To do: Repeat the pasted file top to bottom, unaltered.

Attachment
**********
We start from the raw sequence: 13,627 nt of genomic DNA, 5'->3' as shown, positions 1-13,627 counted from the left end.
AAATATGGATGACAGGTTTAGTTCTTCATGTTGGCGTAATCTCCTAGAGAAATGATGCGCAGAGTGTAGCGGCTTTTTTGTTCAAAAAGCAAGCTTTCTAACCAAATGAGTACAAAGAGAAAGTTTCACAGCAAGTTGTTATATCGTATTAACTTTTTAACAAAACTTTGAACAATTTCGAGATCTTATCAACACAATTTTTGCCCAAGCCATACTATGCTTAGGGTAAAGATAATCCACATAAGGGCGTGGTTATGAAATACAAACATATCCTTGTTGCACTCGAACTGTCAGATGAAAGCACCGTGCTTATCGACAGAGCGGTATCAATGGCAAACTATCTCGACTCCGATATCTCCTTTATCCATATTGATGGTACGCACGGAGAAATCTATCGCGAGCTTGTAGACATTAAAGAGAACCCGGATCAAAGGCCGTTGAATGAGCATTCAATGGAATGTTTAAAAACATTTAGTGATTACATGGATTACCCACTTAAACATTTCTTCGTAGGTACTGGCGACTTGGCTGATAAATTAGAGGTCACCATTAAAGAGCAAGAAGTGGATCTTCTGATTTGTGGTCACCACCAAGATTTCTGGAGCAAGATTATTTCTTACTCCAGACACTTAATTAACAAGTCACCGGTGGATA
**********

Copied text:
We start from the raw sequence: 13,627 nt of genomic DNA, 5'->3' as shown, positions 1-13,627 counted from the left end.
AAATATGGATGACAGGTTTAGTTCTTCATGTTGGCGTAATCTCCTAGAGAAATGATGCGCAGAGTGTAGCGGCTTTTTTGTTCAAAAAGCAAGCTTTCTAACCAAATGAGTACAAAGAGAAAGTTTCACAGCAAGTTGTTATATCGTATTAACTTTTTAACAAAACTTTGAACAATTTCGAGATCTTATCAACACAATTTTTGCCCAAGCCATACTATGCTTAGGGTAAAGATAATCCACATAAGGGCGTGGTTATGAAATACAAACATATCCTTGTTGCACTCGAACTGTCAGATGAAAGCACCGTGCTTATCGACAGAGCGGTATCAATGGCAAACTATCTCGACTCCGATATCTCCTTTATCCATATTGATGGTACGCACGGAGAAATCTATCGCGAGCTTGTAGACATTAAAGAGAACCCGGATCAAAGGCCGTTGAATGAGCATTCAATGGAATGTTTAAAAACATTTAGTGATTACATGGATTACCCACTTAAACATTTCTTCGTAGGTACTGGCGACTTGGCTGATAAATTAGAGGTCACCATTAAAGAGCAAGAAGTGGATCTTCTGATTTGTGGTCACCACCAAGATTTCTGGAGCAAGATTATTTCTTACTCCAGACACTTAATTAACAAGTCACCGGTGGATA